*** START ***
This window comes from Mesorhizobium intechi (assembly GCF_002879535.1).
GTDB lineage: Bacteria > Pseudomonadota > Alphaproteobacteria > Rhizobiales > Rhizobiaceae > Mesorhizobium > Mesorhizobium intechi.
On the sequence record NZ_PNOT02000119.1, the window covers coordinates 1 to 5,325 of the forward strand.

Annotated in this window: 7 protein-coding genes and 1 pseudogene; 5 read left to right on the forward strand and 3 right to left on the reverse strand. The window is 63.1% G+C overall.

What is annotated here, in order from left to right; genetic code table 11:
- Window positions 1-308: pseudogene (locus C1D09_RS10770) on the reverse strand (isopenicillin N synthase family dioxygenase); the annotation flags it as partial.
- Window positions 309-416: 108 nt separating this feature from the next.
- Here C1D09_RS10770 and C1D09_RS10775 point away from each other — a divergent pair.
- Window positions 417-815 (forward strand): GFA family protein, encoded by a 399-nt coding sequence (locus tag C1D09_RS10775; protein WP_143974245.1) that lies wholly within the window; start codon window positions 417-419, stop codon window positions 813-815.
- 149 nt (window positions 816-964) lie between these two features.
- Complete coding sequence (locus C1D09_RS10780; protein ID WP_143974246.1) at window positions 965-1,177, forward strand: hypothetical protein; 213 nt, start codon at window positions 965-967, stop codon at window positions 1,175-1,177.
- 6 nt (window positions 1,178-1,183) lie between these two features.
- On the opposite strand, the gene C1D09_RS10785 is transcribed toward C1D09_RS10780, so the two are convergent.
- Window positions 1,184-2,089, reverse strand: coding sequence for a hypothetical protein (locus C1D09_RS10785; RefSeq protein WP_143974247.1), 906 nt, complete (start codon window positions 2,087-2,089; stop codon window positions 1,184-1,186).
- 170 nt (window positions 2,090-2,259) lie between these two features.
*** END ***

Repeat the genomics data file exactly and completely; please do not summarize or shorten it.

This window comes from Mesorhizobium intechi (assembly GCF_002879535.1).
GTDB lineage: Bacteria > Pseudomonadota > Alphaproteobacteria > Rhizobiales > Rhizobiaceae > Mesorhizobium > Mesorhizobium intechi.
On the sequence record NZ_PNOT02000119.1, the window covers coordinates 1 to 5,325 of the forward strand.

Annotated in this window: 7 protein-coding genes and 1 pseudogene; 5 read left to right on the forward strand and 3 right to left on the reverse strand. The window is 63.1% G+C overall.

What is annotated here, in order from left to right; genetic code table 11:
- Window positions 1-308: pseudogene (locus C1D09_RS10770) on the reverse strand (isopenicillin N synthase family dioxygenase); the annotation flags it as partial.
- Window positions 309-416: 108 nt separating this feature from the next.
- Here C1D09_RS10770 and C1D09_RS10775 point away from each other — a divergent pair.
- Window positions 417-815 (forward strand): GFA family protein, encoded by a 399-nt coding sequence (locus tag C1D09_RS10775; protein WP_143974245.1) that lies wholly within the window; start codon window positions 417-419, stop codon window positions 813-815.
- 149 nt (window positions 816-964) lie between these two features.
- Complete coding sequence (locus C1D09_RS10780; protein ID WP_143974246.1) at window positions 965-1,177, forward strand: hypothetical protein; 213 nt, start codon at window positions 965-967, stop codon at window positions 1,175-1,177.
- 6 nt (window positions 1,178-1,183) lie between these two features.
- On the opposite strand, the gene C1D09_RS10785 is transcribed toward C1D09_RS10780, so the two are convergent.
- Window positions 1,184-2,089, reverse strand: coding sequence for a hypothetical protein (locus C1D09_RS10785; RefSeq protein WP_143974247.1), 906 nt, complete (start codon window positions 2,087-2,089; stop codon window positions 1,184-1,186).
- 170 nt (window positions 2,090-2,259) lie between these two features.